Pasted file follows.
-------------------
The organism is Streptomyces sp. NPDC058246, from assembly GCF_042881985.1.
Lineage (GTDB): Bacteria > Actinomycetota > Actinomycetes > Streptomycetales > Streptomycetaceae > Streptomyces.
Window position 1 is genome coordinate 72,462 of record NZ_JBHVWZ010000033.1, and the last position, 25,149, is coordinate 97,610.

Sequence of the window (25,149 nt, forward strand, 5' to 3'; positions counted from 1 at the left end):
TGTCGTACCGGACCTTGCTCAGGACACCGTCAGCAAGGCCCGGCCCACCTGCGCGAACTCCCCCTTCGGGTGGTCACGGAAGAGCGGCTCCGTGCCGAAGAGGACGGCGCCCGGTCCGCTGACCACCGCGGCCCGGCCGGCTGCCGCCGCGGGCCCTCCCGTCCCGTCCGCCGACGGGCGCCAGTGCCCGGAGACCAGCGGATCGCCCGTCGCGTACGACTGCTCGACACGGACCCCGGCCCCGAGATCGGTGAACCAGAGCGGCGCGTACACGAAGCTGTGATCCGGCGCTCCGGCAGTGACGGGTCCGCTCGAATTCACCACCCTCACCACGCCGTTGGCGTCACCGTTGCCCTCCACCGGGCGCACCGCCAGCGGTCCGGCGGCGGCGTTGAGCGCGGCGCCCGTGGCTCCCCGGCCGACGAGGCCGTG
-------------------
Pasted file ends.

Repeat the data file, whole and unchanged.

The organism is Streptomyces sp. NPDC058246, from assembly GCF_042881985.1.
Lineage (GTDB): Bacteria > Actinomycetota > Actinomycetes > Streptomycetales > Streptomycetaceae > Streptomyces.
Window position 1 is genome coordinate 72,462 of record NZ_JBHVWZ010000033.1, and the last position, 25,149, is coordinate 97,610.

Sequence of the window (25,149 nt, forward strand, 5' to 3'; positions counted from 1 at the left end):
TGTCGTACCGGACCTTGCTCAGGACACCGTCAGCAAGGCCCGGCCCACCTGCGCGAACTCCCCCTTCGGGTGGTCACGGAAGAGCGGCTCCGTGCCGAAGAGGACGGCGCCCGGTCCGCTGACCACCGCGGCCCGGCCGGCTGCCGCCGCGGGCCCTCCCGTCCCGTCCGCCGACGGGCGCCAGTGCCCGGAGACCAGCGGATCGCCCGTCGCGTACGACTGCTCGACACGGACCCCGGCCCCGAGATCGGTGAACCAGAGCGGCGCGTACACGAAGCTGTGATCCGGCGCTCCGGCAGTGACGGGTCCGCTCGAATTCACCACCCTCACCACGCCGTTGGCGTCACCGTTGCCCTCCACCGGGCGCACCGCCAGCGGTCCGGCGGCGGCGTTGAGCGCGGCGCCCGTGGCTCCCCGGCCGACGAGGCCGTG